“Here they have what is the most significant legal moment of their lives, yet they have to face it without legal assistance,” said Leff, of the U.S. Department of Justice. She noted there’s a new Justice Department initiative to improve access to council for those with modest means facing foreclosure and who can’t afford a lawyer.

“Foreclosures: A Crisis in Legal Representation,” a 2009 study by the Brennan Center for Justice at New York University School of Law, found foreclosure can often be avoided if people have the right legal help. “Many borrowers have legitimate legal defenses to foreclosure and those could be raised with skilled advice and assistance,” Leff said. “A lawyer can help people negotiate the byzantine loan modification process.”

Leff noted that recently instituted mediation programs appear promising, but more studies are needed on whether the process leads to more families keeping their homes. At this point, only a few jurisdictions have engaged in independent studies in this area.

“We need to know the comparative impact of intervention — what is the difference if you do or do not have mediation?” Leff said. “We have to learn what kind of housing counseling is available by region and what kind of legal assistance is most effective.”

Two and a half billion dollars was put set aside earlier this year as part of a $25 billion National Mortgage Settlement negotiated by 49 state attorney generals and the federal government with the country’s five largest loan servers that were found to have engaged in mortgage servicing abuses and having illegally foreclosed on thousands of borrowers throughout the country.

The $2.5 billion payment is intended to avoid preventable foreclosures, to ameliorate the effects of the foreclosure crisis, to enhance law enforcement efforts to prevent and prosecute financial fraud, or unfair or deceptive acts or practices and to compensate the states for costs resulting from the alleged unlawful conduct of the defendants.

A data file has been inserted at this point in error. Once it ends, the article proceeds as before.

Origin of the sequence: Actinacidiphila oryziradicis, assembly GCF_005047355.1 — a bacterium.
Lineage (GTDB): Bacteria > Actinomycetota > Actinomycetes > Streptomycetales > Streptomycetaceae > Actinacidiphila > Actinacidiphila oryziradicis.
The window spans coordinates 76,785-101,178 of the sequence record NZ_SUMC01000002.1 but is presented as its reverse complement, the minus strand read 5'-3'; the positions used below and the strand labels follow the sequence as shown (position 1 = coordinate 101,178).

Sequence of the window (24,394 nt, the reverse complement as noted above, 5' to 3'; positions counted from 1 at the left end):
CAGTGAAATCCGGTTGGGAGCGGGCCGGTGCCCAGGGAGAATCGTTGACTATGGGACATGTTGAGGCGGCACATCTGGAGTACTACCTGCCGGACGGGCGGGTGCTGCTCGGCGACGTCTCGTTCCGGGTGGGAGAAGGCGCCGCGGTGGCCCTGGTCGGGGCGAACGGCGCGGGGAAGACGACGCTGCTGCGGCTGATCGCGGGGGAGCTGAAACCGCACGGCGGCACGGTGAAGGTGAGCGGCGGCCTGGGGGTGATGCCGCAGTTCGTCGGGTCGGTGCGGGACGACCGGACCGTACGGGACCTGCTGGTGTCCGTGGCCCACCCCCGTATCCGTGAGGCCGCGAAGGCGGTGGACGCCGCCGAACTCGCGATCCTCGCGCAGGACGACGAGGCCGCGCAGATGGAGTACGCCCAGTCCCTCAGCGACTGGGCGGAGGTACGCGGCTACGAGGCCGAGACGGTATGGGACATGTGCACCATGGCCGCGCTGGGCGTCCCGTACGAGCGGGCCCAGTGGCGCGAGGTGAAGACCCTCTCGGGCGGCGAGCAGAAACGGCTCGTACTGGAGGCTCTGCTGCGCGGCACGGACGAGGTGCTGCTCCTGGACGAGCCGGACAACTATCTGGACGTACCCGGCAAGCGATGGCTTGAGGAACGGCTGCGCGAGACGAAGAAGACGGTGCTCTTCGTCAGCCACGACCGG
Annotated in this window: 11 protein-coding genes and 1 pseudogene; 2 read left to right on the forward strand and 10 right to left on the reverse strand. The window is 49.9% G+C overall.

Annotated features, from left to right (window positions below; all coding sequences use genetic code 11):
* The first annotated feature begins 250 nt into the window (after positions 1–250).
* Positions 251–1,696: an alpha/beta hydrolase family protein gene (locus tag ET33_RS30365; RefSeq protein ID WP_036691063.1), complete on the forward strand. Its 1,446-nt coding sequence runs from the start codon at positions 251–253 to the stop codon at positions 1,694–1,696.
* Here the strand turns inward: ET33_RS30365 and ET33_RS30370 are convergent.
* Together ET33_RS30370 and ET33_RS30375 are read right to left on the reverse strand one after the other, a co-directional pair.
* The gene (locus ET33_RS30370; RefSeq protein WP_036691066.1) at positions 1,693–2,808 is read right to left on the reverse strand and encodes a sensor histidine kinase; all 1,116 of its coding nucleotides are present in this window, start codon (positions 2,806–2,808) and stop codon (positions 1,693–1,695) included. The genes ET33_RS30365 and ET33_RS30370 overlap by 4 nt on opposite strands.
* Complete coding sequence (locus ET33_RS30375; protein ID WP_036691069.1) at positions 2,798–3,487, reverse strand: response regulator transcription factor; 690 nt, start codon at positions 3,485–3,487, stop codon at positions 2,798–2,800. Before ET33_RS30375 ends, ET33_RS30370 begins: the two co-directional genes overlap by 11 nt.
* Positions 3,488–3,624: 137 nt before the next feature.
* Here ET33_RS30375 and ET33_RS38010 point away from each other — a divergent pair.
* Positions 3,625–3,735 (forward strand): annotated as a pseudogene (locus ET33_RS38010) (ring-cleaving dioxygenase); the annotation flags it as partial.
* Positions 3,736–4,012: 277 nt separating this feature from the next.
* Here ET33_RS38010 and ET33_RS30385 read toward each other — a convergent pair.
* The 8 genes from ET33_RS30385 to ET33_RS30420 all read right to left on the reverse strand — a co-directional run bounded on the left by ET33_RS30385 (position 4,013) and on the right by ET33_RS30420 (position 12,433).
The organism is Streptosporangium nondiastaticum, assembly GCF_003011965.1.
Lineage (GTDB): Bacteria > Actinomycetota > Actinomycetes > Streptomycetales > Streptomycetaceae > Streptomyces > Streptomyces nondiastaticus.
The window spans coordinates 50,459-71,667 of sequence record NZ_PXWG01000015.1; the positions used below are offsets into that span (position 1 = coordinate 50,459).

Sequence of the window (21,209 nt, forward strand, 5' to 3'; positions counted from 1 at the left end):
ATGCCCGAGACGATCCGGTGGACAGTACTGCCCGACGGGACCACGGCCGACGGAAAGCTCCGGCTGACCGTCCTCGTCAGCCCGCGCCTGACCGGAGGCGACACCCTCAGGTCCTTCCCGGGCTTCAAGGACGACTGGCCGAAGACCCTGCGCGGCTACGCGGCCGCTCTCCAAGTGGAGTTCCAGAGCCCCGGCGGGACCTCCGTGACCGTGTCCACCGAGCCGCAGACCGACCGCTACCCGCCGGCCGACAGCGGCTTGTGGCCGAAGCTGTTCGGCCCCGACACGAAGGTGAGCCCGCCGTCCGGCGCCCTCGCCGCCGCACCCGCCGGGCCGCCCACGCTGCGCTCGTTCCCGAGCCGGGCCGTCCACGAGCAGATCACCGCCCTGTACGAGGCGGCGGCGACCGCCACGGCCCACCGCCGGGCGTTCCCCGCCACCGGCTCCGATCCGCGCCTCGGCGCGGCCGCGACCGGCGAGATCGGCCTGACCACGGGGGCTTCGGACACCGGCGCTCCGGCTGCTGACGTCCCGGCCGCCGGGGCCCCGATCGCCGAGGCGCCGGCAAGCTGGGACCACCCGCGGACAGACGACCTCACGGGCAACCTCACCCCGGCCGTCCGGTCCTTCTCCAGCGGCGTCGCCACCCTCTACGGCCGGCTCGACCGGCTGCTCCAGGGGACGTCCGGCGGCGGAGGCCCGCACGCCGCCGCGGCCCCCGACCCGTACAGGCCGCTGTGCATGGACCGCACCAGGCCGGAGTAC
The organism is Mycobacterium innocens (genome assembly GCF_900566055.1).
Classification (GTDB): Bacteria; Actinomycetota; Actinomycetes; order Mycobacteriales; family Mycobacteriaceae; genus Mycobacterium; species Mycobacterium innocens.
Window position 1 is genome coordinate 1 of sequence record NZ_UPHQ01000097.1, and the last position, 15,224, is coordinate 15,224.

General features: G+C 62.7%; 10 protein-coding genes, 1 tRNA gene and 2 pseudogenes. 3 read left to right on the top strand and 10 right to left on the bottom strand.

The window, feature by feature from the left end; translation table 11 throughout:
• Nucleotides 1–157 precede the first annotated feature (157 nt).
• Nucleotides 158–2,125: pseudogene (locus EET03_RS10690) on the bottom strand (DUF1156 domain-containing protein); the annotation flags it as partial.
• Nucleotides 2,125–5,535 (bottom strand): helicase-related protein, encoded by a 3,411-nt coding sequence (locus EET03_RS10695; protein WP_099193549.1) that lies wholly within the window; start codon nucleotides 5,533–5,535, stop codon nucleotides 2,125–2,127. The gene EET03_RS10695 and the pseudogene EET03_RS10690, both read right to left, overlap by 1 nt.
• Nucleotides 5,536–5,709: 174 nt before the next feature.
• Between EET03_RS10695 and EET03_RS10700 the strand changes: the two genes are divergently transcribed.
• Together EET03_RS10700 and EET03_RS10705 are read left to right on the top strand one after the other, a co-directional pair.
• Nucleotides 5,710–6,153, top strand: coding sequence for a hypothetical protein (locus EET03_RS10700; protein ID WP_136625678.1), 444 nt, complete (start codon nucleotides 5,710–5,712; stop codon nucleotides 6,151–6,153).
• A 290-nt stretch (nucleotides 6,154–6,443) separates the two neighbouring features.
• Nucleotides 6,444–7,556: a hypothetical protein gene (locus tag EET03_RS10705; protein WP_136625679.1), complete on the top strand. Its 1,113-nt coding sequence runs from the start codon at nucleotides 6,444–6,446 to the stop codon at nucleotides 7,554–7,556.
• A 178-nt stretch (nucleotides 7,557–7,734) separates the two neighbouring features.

Of this settlement, almost $45 million was designated for Massachusetts, most of which was to be used for the establishment of a Consumer and Community Foreclosure Relief Fund to be used at the discretion of each state’s attorney general to fund or assist programs aimed at avoiding preventable foreclosures, provide compensation for borrowers and communities found to have been the victim of unfair or deceptive acts or practices, and enhance law enforcement efforts to prevent future alleged or deceptive acts or practices.

A subsequent study by Enterprise Community Partners, a national affordable housing group, to determine whether individual states were using their money as intended, found that $6.9 million of Massachusetts’ payment went to penalties and fees while the remainder was used for the creation of the HomeCorps program, which includes loan modification, borrower representation and borrower recovery initiatives. It is run through Attorney General Martha Coakley’s office.

One issue that has frustrated many families facing foreclosure is the inability to find out who actually owns their mortgage when it’s been bought by a second party or the original lender is acquired by another institution. Payments may have been made to one company who now serves as an agent for a larger company, while the latter has no copy of the transaction in their records.

The state recently passed a new law to address this confusion.

In early August, Massachusetts Gov. Deval Patrick signed legislation that added significant procedural hurdles to foreclosing on real property in the state; it goes into effect on Nov. 1. As of that date, a foreclosure cannot be commenced until all acts of mortgage assignments from the original holder to the current holder are recorded at the local registry of deeds.

For more information on the state’s HomeCorps program, call 617-573-5333 or visit